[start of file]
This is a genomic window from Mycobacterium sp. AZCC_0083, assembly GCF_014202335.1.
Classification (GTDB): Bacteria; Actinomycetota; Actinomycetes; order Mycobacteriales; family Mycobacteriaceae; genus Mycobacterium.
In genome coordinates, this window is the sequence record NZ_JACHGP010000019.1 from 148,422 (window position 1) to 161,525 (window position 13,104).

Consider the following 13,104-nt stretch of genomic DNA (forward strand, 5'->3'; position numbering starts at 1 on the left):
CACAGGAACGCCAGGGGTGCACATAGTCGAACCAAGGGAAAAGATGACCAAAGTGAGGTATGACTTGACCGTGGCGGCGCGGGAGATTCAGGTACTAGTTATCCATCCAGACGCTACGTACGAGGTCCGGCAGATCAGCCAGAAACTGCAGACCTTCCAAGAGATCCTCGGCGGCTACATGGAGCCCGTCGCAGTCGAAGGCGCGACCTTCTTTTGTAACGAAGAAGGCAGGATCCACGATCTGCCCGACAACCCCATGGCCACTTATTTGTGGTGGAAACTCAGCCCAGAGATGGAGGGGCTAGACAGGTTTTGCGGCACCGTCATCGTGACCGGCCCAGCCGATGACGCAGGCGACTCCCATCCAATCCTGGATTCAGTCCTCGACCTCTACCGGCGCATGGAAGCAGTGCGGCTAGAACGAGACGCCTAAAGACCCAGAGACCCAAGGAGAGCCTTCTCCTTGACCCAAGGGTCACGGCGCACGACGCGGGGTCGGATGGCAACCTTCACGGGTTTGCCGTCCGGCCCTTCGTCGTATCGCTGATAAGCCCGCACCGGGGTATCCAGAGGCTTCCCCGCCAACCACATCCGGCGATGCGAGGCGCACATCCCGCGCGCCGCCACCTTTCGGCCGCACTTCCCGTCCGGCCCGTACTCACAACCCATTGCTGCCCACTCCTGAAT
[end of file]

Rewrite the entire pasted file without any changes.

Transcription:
This is a genomic window from Mycobacterium sp. AZCC_0083, assembly GCF_014202335.1.
Classification (GTDB): Bacteria; Actinomycetota; Actinomycetes; order Mycobacteriales; family Mycobacteriaceae; genus Mycobacterium.
In genome coordinates, this window is the sequence record NZ_JACHGP010000019.1 from 148,422 (window position 1) to 161,525 (window position 13,104).

Consider the following 13,104-nt stretch of genomic DNA (forward strand, 5'->3'; position numbering starts at 1 on the left):
CACAGGAACGCCAGGGGTGCACATAGTCGAACCAAGGGAAAAGATGACCAAAGTGAGGTATGACTTGACCGTGGCGGCGCGGGAGATTCAGGTACTAGTTATCCATCCAGACGCTACGTACGAGGTCCGGCAGATCAGCCAGAAACTGCAGACCTTCCAAGAGATCCTCGGCGGCTACATGGAGCCCGTCGCAGTCGAAGGCGCGACCTTCTTTTGTAACGAAGAAGGCAGGATCCACGATCTGCCCGACAACCCCATGGCCACTTATTTGTGGTGGAAACTCAGCCCAGAGATGGAGGGGCTAGACAGGTTTTGCGGCACCGTCATCGTGACCGGCCCAGCCGATGACGCAGGCGACTCCCATCCAATCCTGGATTCAGTCCTCGACCTCTACCGGCGCATGGAAGCAGTGCGGCTAGAACGAGACGCCTAAAGACCCAGAGACCCAAGGAGAGCCTTCTCCTTGACCCAAGGGTCACGGCGCACGACGCGGGGTCGGATGGCAACCTTCACGGGTTTGCCGTCCGGCCCTTCGTCGTATCGCTGATAAGCCCGCACCGGGGTATCCAGAGGCTTCCCCGCCAACCACATCCGGCGATGCGAGGCGCACATCCCGCGCGCCGCCACCTTTCGGCCGCACTTCCCGTCCGGCCCGTACTCACAACCCATTGCTGCCCACTCCTGAAT